"The structural deficit has been in existence for some time, and it's been papered over by ... accounting gimmicks to balance the budget," she says.

The Chicago Public Schools' cash crunch got worse last week when the city had to make a pension payment of more than $600 million. The budget cuts followed a day after, including layoffs in mostly administrative positions.

"This could be the tip of the iceberg," says Jackson Porter of the Chicago Teachers Union. "The city hasn't laid down its hand to exactly spell out: is this the first of a wave of cuts?"

Chicago Mayor Rahm Emanuel is asking state lawmakers to change the pension system to relieve some of the city's burden. Emanuel is also floating the idea of a property tax hike to increase school funding.

The fate of those initiatives may decide whether there are further school budget cuts in the Fall.

Reduce, reuse ... rethink?

Marketplace - American Public Media - Mon, 2015-07-06 02:00

Plastic foam is perfectly recyclable. There are machines the size of a refrigerator which can melt it down into blocks that can then be shipped to China and used to make patio furniture. Manufacturers who deal with large amounts of the stuff do recycle it, but in general, consumers don’t.

Why not? The economics just don’t work.   

Its density is low, it’s often dirty and the price one can get for those blocks shipped off to China is not lucrative enough to motivate cities or recyclers to collect and recycle it.

Recycling could not be what it is today without the good will and conscientiousness of people all over the world. But recycling is made possible in the first place by markets. Aluminum, glass and plastic from recycling plants are sold by the ton as a raw material just like steel or wheat.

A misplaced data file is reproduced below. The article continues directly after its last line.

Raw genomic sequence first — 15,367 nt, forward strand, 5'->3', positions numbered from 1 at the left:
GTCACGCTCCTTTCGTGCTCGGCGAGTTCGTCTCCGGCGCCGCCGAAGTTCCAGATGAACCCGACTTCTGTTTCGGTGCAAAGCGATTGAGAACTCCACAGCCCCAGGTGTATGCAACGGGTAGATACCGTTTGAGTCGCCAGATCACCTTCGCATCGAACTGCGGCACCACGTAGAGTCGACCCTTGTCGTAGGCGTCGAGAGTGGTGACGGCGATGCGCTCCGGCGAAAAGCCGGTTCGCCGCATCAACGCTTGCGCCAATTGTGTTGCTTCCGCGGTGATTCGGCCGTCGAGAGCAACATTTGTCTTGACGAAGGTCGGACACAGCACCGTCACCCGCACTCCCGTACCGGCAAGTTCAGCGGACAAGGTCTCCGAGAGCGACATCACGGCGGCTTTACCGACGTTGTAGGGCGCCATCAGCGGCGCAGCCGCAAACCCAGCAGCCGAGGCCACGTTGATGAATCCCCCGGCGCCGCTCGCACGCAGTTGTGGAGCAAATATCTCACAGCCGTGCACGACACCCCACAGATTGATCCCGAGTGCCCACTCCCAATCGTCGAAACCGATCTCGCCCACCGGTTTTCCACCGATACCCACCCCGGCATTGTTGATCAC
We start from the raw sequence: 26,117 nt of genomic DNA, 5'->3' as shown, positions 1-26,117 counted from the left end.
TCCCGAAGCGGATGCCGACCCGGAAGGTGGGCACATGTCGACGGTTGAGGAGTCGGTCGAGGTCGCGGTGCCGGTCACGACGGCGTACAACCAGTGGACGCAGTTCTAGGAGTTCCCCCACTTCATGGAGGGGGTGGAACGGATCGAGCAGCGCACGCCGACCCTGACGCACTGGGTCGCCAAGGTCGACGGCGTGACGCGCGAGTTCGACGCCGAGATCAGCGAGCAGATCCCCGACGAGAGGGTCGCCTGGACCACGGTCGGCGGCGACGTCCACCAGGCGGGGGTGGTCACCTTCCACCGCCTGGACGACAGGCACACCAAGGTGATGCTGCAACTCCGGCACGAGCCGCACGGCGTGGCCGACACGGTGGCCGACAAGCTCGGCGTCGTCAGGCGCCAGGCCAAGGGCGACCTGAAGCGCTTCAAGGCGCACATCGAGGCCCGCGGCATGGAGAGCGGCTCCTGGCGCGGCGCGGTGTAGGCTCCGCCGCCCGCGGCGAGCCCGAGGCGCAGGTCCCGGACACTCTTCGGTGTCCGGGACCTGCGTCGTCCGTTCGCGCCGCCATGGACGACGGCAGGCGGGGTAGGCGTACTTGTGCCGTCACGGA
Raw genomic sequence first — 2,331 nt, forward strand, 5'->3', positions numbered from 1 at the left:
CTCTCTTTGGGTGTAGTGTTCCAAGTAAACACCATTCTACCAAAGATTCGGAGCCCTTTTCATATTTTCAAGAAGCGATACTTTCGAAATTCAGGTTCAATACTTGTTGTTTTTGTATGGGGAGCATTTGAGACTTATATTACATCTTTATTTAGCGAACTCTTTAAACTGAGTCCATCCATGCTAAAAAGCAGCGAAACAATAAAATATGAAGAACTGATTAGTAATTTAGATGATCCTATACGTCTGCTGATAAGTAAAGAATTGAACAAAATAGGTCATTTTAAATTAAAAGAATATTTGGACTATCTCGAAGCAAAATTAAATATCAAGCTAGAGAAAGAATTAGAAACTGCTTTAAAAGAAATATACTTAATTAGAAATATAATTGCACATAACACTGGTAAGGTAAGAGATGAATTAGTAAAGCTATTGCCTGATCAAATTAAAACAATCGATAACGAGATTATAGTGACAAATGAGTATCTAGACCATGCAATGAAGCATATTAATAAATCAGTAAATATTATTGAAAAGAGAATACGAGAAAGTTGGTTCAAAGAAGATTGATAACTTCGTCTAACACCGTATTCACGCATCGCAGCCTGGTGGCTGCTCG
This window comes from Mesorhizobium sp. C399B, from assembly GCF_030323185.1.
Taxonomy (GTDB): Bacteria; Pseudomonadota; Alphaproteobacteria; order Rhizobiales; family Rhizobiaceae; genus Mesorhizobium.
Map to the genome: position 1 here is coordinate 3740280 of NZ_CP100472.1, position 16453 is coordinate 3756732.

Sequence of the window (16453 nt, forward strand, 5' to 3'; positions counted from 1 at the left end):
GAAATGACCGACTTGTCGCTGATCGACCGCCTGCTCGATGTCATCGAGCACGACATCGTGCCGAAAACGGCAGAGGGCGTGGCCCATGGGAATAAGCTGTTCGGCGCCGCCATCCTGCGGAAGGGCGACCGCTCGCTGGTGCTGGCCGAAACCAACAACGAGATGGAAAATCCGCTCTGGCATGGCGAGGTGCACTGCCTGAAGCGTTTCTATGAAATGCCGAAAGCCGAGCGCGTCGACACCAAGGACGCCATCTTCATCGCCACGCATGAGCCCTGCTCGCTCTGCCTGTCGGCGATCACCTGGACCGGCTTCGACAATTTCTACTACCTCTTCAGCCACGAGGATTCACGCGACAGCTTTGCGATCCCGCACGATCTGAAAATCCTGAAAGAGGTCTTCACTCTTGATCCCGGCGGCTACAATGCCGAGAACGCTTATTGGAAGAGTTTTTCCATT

“This industry is based on creating markets for those recyclables — today's plastic bottle can become tomorrow’s carpeting,” says Sharon Kneiss, CEO of the National Waste and Recycling Association. Aluminum cans can go from recycling bin to new cans full of soda on store shelves in about 40 days. 

But recyclers don’t set the prices at which they sell their materials. Those prices are set by the global market, and they have fallen drastically over the past year. 

“On a lot of recyclables, the economics are starting to challenge it,” Kneiss says. “We have heard that from our industry over the past year plus. That because it is a commodity market, and the commodities are significantly challenged right now, the economics of recycling are also challenged.”

Robert Anderson, a regional business development manager for the Northeast and mid-Atlantic regions for ReCommunity Recycling, says he’s been in the waste industry for 30 years. “The current market environment has been the most difficult of my career,” he says.

He offers up a litany of price shocks to make the point: “We’ve seen highs in aluminum at $2,000 per ton. Until recently it was $1,800 per ton, and today we’re less than $900 per ton. Corrugated cardboard has gone from $200 per ton to $80 per ton. PET, the plastic water bottles, were $699 per ton, now $250.”

Anderson says the current downturn is different from previous ones — the recession saw similar price falls. “In the past they were brief, and we were able to sustain it and work our way through it and wait till commodity markets return,” he says. But he now worries this could be the new normal, “which means we need to rethink our business.”

There are other phenomena undermining recycling’s profitability — and even viability in some circumstances.

Many companies have made significant progress in reducing the amount of material used to make packaging, a practice called lightweighting. 

“Today’s PET water bottle is 30 to 40 percent lighter than its brothers and sisters from even five or 10 years ago,” Anderson says. It’s a boon for resource conservation, but another burden for recyclers. “It takes 11,000 more aluminum cans to make a bale today due to lightweigthting than it did five or 10 years ago.”